Artist finds humor, inspiration during recovery
It was early summer and Andrea Avery was trapped in bed following massive leg surgery.
Too drugged to read without getting nauseous Avery, the workaholic manager of the University of Wisconsin-Milwaukee Union Art Gallery who usually spent her summers traveling the globe, now had a walker.
"A big thing for me was when I got a walker, that kind of took the wind out of my sails. It was like 'I have a walker?'" Avery recalled. "I don't have any family down here so it was kind of a really intense month where I was stuck in my apartment."
While stuck in bed Avery resorted to scouring the internet in search of inspiration for her thesis project, all the while stumbling across beautiful and bizarre images for her blog, The Procrastination File.
Avery launched the quirky Web site prior to her surgery to free up space on her computer.
"I'm a procrastinator by nature but it turned into this different thing where I was procrastinating on purpose," said Avery, "I thought if nothing else a few of my friends would thing it was funny."
After taking a brief hiatus from posting before her surgery, Avery turned to the Procrastination File as an outlet for her creative energy during her weeks spent stuck in bed.
"It ended up that I would just spend a lot of my time thinking about my thesis and researching, and coming across more pictures through researching," said Avery, "It was the only way to find humor in the crazy pain i was going through."
As she posted new images people would comment giving her a welcome bit of contact with the outside world.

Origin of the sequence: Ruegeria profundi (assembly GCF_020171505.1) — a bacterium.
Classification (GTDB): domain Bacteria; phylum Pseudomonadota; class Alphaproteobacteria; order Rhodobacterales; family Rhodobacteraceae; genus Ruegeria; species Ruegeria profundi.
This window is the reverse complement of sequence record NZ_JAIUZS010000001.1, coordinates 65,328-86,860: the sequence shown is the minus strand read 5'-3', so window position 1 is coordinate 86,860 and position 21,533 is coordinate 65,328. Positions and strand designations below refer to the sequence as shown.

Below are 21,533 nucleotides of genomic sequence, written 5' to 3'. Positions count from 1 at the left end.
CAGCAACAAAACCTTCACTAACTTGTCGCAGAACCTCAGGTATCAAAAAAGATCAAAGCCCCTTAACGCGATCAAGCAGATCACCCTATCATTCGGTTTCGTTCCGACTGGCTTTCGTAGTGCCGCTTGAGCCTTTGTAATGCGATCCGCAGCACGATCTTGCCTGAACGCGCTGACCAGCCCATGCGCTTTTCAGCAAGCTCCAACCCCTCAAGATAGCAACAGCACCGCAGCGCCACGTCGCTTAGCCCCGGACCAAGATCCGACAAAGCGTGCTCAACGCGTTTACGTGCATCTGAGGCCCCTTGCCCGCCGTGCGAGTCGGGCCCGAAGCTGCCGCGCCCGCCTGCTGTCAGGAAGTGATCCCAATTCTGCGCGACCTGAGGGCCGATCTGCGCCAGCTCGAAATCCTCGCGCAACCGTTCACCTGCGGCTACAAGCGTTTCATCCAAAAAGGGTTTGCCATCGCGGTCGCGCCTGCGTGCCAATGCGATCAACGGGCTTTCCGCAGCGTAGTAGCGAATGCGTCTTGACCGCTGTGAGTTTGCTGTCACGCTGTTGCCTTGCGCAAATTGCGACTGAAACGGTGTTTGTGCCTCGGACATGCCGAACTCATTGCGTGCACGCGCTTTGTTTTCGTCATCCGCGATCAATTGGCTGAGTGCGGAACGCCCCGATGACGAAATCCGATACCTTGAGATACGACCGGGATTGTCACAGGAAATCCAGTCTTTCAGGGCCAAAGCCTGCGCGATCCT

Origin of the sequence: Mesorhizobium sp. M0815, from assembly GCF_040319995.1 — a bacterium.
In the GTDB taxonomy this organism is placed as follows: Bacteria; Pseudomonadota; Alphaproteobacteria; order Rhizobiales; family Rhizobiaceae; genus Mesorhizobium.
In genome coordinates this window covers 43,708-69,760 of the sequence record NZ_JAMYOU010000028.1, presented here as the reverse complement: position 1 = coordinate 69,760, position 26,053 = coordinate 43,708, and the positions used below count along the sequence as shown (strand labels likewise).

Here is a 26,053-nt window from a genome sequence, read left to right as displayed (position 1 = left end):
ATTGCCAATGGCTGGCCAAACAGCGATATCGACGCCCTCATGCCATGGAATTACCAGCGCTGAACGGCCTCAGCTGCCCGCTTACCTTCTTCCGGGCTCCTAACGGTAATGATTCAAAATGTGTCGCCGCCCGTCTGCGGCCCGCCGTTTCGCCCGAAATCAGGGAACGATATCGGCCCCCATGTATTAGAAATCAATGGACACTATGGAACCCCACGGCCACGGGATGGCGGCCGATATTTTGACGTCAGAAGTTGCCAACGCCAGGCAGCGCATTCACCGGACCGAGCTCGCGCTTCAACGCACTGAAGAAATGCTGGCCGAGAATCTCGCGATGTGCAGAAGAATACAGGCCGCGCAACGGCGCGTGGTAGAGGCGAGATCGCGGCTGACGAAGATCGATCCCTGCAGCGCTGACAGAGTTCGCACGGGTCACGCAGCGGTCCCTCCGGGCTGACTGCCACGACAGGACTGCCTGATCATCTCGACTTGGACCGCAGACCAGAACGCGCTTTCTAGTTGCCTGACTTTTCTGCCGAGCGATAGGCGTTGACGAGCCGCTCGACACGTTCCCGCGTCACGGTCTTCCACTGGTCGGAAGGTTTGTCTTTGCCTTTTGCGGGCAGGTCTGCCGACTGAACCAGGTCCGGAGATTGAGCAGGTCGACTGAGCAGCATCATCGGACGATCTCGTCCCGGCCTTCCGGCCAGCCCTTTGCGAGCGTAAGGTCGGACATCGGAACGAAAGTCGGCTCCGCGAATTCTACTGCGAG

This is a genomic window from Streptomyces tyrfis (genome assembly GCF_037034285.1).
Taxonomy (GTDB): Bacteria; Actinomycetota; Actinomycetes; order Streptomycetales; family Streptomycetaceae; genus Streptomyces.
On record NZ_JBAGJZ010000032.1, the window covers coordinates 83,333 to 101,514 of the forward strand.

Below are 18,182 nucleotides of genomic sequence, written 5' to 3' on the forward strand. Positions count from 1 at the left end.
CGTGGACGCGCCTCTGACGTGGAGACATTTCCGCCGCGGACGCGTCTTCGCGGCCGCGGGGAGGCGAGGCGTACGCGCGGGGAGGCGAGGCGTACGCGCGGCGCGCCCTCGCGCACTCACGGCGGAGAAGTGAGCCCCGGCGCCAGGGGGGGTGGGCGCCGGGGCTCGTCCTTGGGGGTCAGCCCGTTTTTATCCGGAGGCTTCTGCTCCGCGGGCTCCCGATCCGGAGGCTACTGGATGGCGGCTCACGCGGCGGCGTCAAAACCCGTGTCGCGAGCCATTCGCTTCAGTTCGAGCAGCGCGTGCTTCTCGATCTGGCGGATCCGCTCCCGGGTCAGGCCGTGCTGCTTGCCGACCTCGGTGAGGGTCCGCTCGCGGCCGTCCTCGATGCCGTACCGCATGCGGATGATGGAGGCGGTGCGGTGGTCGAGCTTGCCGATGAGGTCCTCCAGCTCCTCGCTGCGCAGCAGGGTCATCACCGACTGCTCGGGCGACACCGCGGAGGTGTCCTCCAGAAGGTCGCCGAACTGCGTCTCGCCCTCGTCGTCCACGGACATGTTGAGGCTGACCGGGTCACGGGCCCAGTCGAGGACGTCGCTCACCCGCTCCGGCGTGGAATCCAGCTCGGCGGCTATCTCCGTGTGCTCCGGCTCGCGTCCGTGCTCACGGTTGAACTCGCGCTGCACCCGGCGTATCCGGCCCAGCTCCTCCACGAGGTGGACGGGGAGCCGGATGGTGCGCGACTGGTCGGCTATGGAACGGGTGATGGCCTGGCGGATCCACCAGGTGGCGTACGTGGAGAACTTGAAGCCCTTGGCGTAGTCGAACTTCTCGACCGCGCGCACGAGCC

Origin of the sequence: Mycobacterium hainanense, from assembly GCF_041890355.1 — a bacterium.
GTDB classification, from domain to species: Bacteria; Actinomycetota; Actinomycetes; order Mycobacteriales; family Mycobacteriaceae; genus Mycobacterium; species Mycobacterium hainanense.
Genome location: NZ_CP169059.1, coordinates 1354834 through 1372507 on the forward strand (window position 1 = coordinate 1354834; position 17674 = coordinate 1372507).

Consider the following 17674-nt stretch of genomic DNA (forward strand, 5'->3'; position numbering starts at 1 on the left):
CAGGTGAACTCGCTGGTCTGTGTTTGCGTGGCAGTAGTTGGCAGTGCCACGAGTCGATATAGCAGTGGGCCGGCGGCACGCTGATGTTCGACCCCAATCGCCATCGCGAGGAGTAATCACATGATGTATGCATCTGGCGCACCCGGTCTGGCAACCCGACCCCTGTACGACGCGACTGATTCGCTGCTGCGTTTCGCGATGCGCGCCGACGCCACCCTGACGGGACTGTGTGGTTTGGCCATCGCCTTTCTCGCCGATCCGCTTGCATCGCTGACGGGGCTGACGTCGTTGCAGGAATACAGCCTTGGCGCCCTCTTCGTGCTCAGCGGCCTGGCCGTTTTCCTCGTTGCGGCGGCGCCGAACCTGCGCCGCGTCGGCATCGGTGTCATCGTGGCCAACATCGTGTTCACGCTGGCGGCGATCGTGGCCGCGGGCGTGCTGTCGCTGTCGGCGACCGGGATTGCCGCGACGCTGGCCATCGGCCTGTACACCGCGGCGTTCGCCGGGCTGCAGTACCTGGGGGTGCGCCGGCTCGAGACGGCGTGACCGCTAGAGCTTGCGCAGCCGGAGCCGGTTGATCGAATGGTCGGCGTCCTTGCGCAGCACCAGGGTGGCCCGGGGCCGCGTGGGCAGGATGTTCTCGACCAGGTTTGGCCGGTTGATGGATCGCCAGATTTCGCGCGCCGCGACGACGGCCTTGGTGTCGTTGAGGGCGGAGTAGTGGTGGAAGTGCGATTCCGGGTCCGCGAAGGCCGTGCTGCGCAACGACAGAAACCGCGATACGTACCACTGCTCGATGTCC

"It was just fun to like put them up and see what people would say. Now it's something I have to do about every two days," Avery said.
Mobile once again after months of recovery Avery has done anything but procrastinate, staying busy with her graduate studies, curating an impressive run of shows at the gallery and working on her monumental thesis show.
Lately her focus has shifted slightly from bringing in nationally renowned artists like Patty Chang, Kako Ueda and Roxanne Jackson to the gallery, to working on her own show "Turn Our Faces West".
"The surgery kind of molded my thesis," Avery said.
Because it was light and portable the hand stitching work she did on dozens of aprons for her show lent itself nicely to the physical limitations she faced, Avery said.
The show, a massive and immersive sculpture made up of square-dancing petticoats, larger-than-life paper dolls, and her hand-sewn narratives, is shaping up to be a triumphant moment for Avery who said her humor and focus helped get her through this trying summer.
The show at the Inova Gallery, 2400 E. Kenwood Blvd., runs through Dec. 11 with an opening reception Nov. 19 from 5 to 7 p.m.
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